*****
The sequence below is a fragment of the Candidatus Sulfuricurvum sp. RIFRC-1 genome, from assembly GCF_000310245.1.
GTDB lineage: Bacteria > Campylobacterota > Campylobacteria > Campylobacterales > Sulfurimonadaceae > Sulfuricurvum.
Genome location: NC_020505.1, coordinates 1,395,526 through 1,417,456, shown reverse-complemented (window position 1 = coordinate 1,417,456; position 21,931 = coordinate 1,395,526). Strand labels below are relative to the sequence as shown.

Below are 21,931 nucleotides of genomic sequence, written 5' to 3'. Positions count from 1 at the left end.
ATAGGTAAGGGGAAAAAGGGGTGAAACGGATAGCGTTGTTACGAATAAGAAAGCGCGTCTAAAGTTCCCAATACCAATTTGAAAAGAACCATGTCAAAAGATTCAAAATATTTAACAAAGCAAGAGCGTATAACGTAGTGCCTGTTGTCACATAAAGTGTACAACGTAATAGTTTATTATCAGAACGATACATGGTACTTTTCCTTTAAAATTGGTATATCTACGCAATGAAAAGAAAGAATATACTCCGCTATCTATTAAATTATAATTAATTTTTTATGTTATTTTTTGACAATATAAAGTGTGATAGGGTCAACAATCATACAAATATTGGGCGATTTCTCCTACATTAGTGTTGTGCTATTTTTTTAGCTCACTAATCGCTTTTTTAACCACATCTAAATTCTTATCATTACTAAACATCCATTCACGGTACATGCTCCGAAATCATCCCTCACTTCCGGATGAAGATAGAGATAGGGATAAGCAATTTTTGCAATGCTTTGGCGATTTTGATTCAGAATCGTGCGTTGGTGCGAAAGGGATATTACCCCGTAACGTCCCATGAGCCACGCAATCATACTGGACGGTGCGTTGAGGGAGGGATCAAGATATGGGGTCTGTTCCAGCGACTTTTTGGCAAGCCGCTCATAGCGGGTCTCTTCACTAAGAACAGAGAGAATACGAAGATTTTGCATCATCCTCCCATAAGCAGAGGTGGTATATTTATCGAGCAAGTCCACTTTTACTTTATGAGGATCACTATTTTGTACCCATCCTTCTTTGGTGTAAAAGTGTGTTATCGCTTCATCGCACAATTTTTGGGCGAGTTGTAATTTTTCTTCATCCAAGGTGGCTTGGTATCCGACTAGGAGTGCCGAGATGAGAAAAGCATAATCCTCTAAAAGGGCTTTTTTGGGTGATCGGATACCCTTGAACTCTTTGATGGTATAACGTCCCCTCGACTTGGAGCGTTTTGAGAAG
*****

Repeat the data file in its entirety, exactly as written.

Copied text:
The sequence below is a fragment of the Candidatus Sulfuricurvum sp. RIFRC-1 genome, from assembly GCF_000310245.1.
GTDB lineage: Bacteria > Campylobacterota > Campylobacteria > Campylobacterales > Sulfurimonadaceae > Sulfuricurvum.
Genome location: NC_020505.1, coordinates 1,395,526 through 1,417,456, shown reverse-complemented (window position 1 = coordinate 1,417,456; position 21,931 = coordinate 1,395,526). Strand labels below are relative to the sequence as shown.

Below are 21,931 nucleotides of genomic sequence, written 5' to 3'. Positions count from 1 at the left end.
ATAGGTAAGGGGAAAAAGGGGTGAAACGGATAGCGTTGTTACGAATAAGAAAGCGCGTCTAAAGTTCCCAATACCAATTTGAAAAGAACCATGTCAAAAGATTCAAAATATTTAACAAAGCAAGAGCGTATAACGTAGTGCCTGTTGTCACATAAAGTGTACAACGTAATAGTTTATTATCAGAACGATACATGGTACTTTTCCTTTAAAATTGGTATATCTACGCAATGAAAAGAAAGAATATACTCCGCTATCTATTAAATTATAATTAATTTTTTATGTTATTTTTTGACAATATAAAGTGTGATAGGGTCAACAATCATACAAATATTGGGCGATTTCTCCTACATTAGTGTTGTGCTATTTTTTTAGCTCACTAATCGCTTTTTTAACCACATCTAAATTCTTATCATTACTAAACATCCATTCACGGTACATGCTCCGAAATCATCCCTCACTTCCGGATGAAGATAGAGATAGGGATAAGCAATTTTTGCAATGCTTTGGCGATTTTGATTCAGAATCGTGCGTTGGTGCGAAAGGGATATTACCCCGTAACGTCCCATGAGCCACGCAATCATACTGGACGGTGCGTTGAGGGAGGGATCAAGATATGGGGTCTGTTCCAGCGACTTTTTGGCAAGCCGCTCATAGCGGGTCTCTTCACTAAGAACAGAGAGAATACGAAGATTTTGCATCATCCTCCCATAAGCAGAGGTGGTATATTTATCGAGCAAGTCCACTTTTACTTTATGAGGATCACTATTTTGTACCCATCCTTCTTTGGTGTAAAAGTGTGTTATCGCTTCATCGCACAATTTTTGGGCGAGTTGTAATTTTTCTTCATCCAAGGTGGCTTGGTATCCGACTAGGAGTGCCGAGATGAGAAAAGCATAATCCTCTAAAAGGGCTTTTTTGGGTGATCGGATACCCTTGAACTCTTTGATGGTATAACGTCCCCTCGACTTGGAGCGTTTTGAGAAG